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States cannot negotiate with suicide terrorists

States cannot negotiate with suicide terrorists

Author: Janet Daley
Publication: The Daily Telegraph, UK
Date: October 30, 2002

While the number of dead hostages was climbing on Monday, a Moscow newspaper had a headline that read: "At last, we have something to be proud of". Was it right? On balance, I think, yes.

The consequences of the ending of the Russian theatre siege may have been appalling, but there was never going to be any ending that was not. The decision to use an anaesthetising gas must have seemed like a good idea at the time. Put everybody to sleep and then go in and shoot the terrorists.

It did not seem to occur to the military authorities, or whoever made the tactical decisions, that a general anaesthetic, even on an operating table, is a delicate matter that requires specialised training to administer and careful preparation of the patient if it is to be safe. But it was, after all, a plausible technique fond breaking an intractable situation.

How is any country to deal with this scale of terrorism? Well, I say "any country". In truth, it is the democratic countries that are in real trouble. Totalitarian societies have never had a problem dealing with threats to their stability, whether they are overtly violent or quietly insidious. The state just wipes them out. No questions, no qualms, no ambivalence. Suicidal attacks on the population are scarcely an issue, because any violence against the authorities immediately (or pretty quickly) becomes suicidal.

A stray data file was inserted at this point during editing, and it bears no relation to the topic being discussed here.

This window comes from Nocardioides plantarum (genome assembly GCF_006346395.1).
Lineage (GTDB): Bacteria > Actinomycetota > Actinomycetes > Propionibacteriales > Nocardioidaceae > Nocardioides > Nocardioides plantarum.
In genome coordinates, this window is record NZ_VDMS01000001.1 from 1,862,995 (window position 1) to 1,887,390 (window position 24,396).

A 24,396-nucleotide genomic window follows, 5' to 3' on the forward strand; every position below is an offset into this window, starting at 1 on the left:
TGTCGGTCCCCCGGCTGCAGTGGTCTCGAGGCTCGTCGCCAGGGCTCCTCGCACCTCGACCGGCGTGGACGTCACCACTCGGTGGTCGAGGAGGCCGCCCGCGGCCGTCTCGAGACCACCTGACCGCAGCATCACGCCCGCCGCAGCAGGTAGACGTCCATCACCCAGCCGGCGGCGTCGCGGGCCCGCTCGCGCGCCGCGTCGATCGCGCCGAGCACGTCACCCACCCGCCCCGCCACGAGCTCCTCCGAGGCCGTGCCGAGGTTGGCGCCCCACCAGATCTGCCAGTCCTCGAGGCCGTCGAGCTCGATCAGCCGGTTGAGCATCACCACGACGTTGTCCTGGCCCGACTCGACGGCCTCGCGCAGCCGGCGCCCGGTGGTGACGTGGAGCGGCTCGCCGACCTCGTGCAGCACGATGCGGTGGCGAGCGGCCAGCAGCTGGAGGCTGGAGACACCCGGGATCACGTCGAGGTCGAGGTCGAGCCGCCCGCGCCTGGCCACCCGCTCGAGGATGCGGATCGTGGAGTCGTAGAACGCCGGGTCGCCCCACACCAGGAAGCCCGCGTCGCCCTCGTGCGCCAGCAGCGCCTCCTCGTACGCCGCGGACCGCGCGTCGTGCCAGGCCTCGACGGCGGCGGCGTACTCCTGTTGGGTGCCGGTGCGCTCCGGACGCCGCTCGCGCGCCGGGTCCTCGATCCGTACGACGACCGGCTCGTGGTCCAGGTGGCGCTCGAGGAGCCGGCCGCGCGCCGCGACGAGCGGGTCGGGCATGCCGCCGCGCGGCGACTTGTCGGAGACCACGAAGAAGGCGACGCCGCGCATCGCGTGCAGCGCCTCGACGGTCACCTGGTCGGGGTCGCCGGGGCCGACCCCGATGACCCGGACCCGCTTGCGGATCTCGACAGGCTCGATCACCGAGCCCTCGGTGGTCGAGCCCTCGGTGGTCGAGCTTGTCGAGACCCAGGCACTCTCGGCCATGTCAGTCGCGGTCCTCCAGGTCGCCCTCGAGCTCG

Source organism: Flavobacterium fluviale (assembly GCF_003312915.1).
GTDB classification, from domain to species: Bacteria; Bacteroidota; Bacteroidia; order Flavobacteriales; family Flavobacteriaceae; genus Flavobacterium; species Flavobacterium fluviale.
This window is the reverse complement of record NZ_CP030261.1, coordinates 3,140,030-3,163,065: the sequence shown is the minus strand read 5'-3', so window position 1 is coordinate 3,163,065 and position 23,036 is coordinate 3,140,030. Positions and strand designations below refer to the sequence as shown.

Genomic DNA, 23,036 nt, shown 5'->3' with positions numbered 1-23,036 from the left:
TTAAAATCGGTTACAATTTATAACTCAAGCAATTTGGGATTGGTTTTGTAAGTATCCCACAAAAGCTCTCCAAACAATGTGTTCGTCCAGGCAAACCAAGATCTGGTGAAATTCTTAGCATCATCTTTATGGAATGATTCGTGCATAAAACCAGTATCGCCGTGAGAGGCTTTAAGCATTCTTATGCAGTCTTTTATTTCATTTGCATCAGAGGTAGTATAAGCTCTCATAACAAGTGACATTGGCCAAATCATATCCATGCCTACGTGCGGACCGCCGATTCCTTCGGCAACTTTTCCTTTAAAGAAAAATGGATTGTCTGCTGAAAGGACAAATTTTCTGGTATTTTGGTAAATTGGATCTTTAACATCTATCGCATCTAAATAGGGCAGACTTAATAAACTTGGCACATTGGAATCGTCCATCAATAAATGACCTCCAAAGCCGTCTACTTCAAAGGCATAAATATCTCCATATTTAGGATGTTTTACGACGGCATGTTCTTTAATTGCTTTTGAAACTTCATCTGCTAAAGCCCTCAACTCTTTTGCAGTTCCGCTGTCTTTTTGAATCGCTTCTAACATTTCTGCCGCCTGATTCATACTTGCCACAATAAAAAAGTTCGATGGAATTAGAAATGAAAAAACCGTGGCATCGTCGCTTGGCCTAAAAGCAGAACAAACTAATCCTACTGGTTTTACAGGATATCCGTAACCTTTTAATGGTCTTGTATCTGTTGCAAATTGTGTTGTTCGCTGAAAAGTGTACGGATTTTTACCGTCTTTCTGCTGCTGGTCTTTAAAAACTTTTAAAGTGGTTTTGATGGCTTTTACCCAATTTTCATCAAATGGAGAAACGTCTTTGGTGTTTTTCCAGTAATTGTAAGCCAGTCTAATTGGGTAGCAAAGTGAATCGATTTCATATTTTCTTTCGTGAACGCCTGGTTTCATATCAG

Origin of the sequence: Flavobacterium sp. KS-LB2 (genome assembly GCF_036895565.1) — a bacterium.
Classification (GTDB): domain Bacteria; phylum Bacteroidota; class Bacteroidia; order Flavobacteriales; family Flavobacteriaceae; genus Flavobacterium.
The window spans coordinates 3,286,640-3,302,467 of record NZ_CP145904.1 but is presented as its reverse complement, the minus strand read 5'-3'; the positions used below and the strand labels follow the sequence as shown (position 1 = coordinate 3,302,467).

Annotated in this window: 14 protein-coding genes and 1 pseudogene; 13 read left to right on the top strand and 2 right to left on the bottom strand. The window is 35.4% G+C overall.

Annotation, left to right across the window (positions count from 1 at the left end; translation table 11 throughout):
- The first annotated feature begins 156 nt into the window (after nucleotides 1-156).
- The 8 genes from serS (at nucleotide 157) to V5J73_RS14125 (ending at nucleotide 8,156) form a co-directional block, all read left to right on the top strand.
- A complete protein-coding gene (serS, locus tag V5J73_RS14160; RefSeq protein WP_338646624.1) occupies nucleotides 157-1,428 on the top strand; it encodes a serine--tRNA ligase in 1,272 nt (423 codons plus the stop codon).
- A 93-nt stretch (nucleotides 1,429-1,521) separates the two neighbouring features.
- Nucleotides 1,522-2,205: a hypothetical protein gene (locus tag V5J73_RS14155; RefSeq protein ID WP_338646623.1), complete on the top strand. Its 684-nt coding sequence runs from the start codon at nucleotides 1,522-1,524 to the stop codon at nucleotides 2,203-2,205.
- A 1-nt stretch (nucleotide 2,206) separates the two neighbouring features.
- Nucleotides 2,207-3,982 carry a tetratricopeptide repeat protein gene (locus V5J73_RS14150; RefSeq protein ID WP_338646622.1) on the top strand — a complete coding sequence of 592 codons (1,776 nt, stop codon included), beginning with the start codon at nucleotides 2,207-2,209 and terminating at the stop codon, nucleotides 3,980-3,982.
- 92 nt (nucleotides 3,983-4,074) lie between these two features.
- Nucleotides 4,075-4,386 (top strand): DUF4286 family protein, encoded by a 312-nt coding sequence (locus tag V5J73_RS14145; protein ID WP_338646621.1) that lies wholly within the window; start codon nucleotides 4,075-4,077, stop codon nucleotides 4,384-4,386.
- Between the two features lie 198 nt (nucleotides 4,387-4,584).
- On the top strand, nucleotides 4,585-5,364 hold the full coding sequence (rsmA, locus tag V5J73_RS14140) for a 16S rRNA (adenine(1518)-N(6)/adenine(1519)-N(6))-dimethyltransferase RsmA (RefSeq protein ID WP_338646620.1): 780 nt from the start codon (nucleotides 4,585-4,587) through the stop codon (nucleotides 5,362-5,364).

Foe us, it is all much more difficult. We have incorporated the freedom to dissent into our conception of a legally constituted state. Government itself exists to protect freedom and the basic standards of justice. To pursue and extinguish subversive forces without due process of law would seem to undermine our most basic principles of government.

So what do we do? What should the British Government do if a group of hijackers, declaring themselves eager to embrace death and martyrdom, seize a London theatre audience? Start talking to them, I hear you suggest. Yes, but what about? Well, you ask them what they want and begin a dialogue.

But suppose they say that what they want is an end to the domination of the world by the evil, idolatrous Western countries - which is pretty much what Osama bin Laden's team wants. Where will your negotiations go from there? Do you promise to consider it? Even when the immediate goals of the Islamic fundamentalist hijackers and kidnappers are more limited, they have an apocalyptic, absolutist quality that makes them (perhaps deliberately) non-negotiable.

In the Moscow theatre siege, the terrorists were demanding that Russia withdraw from Chechnya - or else. Quite apart from the political merits of the argument for Chechen independence, what could possibly have been the realistic expectation of the perpetrators? Were they proposing to hold the theatre until the Russian army had withdrawn? Presumably they did not envisage any rational series of steps whereby their requirements could be fulfilled and their position within the political debate somehow normalised.